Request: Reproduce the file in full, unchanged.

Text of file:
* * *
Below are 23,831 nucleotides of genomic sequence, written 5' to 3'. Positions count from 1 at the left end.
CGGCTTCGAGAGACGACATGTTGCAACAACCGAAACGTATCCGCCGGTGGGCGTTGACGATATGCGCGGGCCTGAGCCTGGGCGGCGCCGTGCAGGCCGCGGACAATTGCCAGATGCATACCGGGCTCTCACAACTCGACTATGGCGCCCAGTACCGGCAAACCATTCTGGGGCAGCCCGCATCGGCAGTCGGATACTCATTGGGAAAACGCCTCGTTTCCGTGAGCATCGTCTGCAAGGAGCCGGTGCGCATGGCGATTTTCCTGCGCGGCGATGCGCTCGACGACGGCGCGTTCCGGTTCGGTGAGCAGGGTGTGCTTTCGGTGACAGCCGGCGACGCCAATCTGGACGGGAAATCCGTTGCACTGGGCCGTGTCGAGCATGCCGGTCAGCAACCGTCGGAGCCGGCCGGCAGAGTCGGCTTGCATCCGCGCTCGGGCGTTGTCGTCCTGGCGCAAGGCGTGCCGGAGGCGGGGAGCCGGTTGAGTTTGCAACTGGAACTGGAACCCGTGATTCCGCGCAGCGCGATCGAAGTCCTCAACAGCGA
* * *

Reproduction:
Below are 23,831 nucleotides of genomic sequence, written 5' to 3'. Positions count from 1 at the left end.
CGGCTTCGAGAGACGACATGTTGCAACAACCGAAACGTATCCGCCGGTGGGCGTTGACGATATGCGCGGGCCTGAGCCTGGGCGGCGCCGTGCAGGCCGCGGACAATTGCCAGATGCATACCGGGCTCTCACAACTCGACTATGGCGCCCAGTACCGGCAAACCATTCTGGGGCAGCCCGCATCGGCAGTCGGATACTCATTGGGAAAACGCCTCGTTTCCGTGAGCATCGTCTGCAAGGAGCCGGTGCGCATGGCGATTTTCCTGCGCGGCGATGCGCTCGACGACGGCGCGTTCCGGTTCGGTGAGCAGGGTGTGCTTTCGGTGACAGCCGGCGACGCCAATCTGGACGGGAAATCCGTTGCACTGGGCCGTGTCGAGCATGCCGGTCAGCAACCGTCGGAGCCGGCCGGCAGAGTCGGCTTGCATCCGCGCTCGGGCGTTGTCGTCCTGGCGCAAGGCGTGCCGGAGGCGGGGAGCCGGTTGAGTTTGCAACTGGAACTGGAACCCGTGATTCCGCGCAGCGCGATCGAAGTCCTCAACAGCGA